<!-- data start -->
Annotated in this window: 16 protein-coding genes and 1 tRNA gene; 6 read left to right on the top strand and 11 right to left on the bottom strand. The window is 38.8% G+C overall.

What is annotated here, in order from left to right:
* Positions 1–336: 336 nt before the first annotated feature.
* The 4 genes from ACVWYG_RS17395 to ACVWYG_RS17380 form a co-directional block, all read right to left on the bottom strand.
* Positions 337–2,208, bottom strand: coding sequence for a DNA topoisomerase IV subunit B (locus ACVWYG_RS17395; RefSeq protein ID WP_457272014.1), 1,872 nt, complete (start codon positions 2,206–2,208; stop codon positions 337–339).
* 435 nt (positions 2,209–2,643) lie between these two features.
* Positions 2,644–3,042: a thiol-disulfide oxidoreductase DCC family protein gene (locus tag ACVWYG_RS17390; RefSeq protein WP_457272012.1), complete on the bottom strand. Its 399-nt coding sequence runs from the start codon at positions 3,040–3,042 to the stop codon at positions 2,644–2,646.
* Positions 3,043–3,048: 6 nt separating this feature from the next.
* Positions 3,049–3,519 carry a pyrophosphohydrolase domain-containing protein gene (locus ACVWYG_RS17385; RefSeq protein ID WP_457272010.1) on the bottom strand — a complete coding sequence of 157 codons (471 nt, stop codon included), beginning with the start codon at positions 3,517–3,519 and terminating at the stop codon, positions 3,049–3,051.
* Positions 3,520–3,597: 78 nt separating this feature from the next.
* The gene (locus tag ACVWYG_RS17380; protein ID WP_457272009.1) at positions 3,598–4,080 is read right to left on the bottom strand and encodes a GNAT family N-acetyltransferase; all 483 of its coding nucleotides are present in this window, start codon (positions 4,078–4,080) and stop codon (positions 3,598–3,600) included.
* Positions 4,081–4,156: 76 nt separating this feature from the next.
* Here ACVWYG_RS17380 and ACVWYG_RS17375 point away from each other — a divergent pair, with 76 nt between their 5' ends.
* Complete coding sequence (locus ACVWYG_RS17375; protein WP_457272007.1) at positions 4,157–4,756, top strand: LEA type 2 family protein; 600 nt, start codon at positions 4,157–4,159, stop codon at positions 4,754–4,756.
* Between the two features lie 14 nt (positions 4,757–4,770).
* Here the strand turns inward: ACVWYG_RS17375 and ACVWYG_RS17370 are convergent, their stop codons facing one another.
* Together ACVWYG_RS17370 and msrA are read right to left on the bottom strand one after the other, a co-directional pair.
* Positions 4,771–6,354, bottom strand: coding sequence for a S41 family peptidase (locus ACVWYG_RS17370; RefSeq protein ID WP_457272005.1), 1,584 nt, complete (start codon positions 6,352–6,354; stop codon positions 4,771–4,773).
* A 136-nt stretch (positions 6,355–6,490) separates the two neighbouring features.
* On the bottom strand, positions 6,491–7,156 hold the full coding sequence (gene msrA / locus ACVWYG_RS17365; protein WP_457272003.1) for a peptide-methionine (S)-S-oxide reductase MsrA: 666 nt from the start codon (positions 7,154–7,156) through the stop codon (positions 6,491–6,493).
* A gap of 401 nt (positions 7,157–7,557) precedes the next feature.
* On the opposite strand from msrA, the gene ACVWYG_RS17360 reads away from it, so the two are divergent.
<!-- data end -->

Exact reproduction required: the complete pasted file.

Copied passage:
Annotated in this window: 16 protein-coding genes and 1 tRNA gene; 6 read left to right on the top strand and 11 right to left on the bottom strand. The window is 38.8% G+C overall.

What is annotated here, in order from left to right:
* Positions 1–336: 336 nt before the first annotated feature.
* The 4 genes from ACVWYG_RS17395 to ACVWYG_RS17380 form a co-directional block, all read right to left on the bottom strand.
* Positions 337–2,208, bottom strand: coding sequence for a DNA topoisomerase IV subunit B (locus ACVWYG_RS17395; RefSeq protein ID WP_457272014.1), 1,872 nt, complete (start codon positions 2,206–2,208; stop codon positions 337–339).
* 435 nt (positions 2,209–2,643) lie between these two features.
* Positions 2,644–3,042: a thiol-disulfide oxidoreductase DCC family protein gene (locus tag ACVWYG_RS17390; RefSeq protein WP_457272012.1), complete on the bottom strand. Its 399-nt coding sequence runs from the start codon at positions 3,040–3,042 to the stop codon at positions 2,644–2,646.
* Positions 3,043–3,048: 6 nt separating this feature from the next.
* Positions 3,049–3,519 carry a pyrophosphohydrolase domain-containing protein gene (locus ACVWYG_RS17385; RefSeq protein ID WP_457272010.1) on the bottom strand — a complete coding sequence of 157 codons (471 nt, stop codon included), beginning with the start codon at positions 3,517–3,519 and terminating at the stop codon, positions 3,049–3,051.
* Positions 3,520–3,597: 78 nt separating this feature from the next.
* The gene (locus tag ACVWYG_RS17380; protein ID WP_457272009.1) at positions 3,598–4,080 is read right to left on the bottom strand and encodes a GNAT family N-acetyltransferase; all 483 of its coding nucleotides are present in this window, start codon (positions 4,078–4,080) and stop codon (positions 3,598–3,600) included.
* Positions 4,081–4,156: 76 nt separating this feature from the next.
* Here ACVWYG_RS17380 and ACVWYG_RS17375 point away from each other — a divergent pair, with 76 nt between their 5' ends.
* Complete coding sequence (locus ACVWYG_RS17375; protein WP_457272007.1) at positions 4,157–4,756, top strand: LEA type 2 family protein; 600 nt, start codon at positions 4,157–4,159, stop codon at positions 4,754–4,756.
* Between the two features lie 14 nt (positions 4,757–4,770).
* Here the strand turns inward: ACVWYG_RS17375 and ACVWYG_RS17370 are convergent, their stop codons facing one another.
* Together ACVWYG_RS17370 and msrA are read right to left on the bottom strand one after the other, a co-directional pair.
* Positions 4,771–6,354, bottom strand: coding sequence for a S41 family peptidase (locus ACVWYG_RS17370; RefSeq protein ID WP_457272005.1), 1,584 nt, complete (start codon positions 6,352–6,354; stop codon positions 4,771–4,773).
* A 136-nt stretch (positions 6,355–6,490) separates the two neighbouring features.
* On the bottom strand, positions 6,491–7,156 hold the full coding sequence (gene msrA / locus ACVWYG_RS17365; protein WP_457272003.1) for a peptide-methionine (S)-S-oxide reductase MsrA: 666 nt from the start codon (positions 7,154–7,156) through the stop codon (positions 6,491–6,493).
* A gap of 401 nt (positions 7,157–7,557) precedes the next feature.
* On the opposite strand from msrA, the gene ACVWYG_RS17360 reads away from it, so the two are divergent.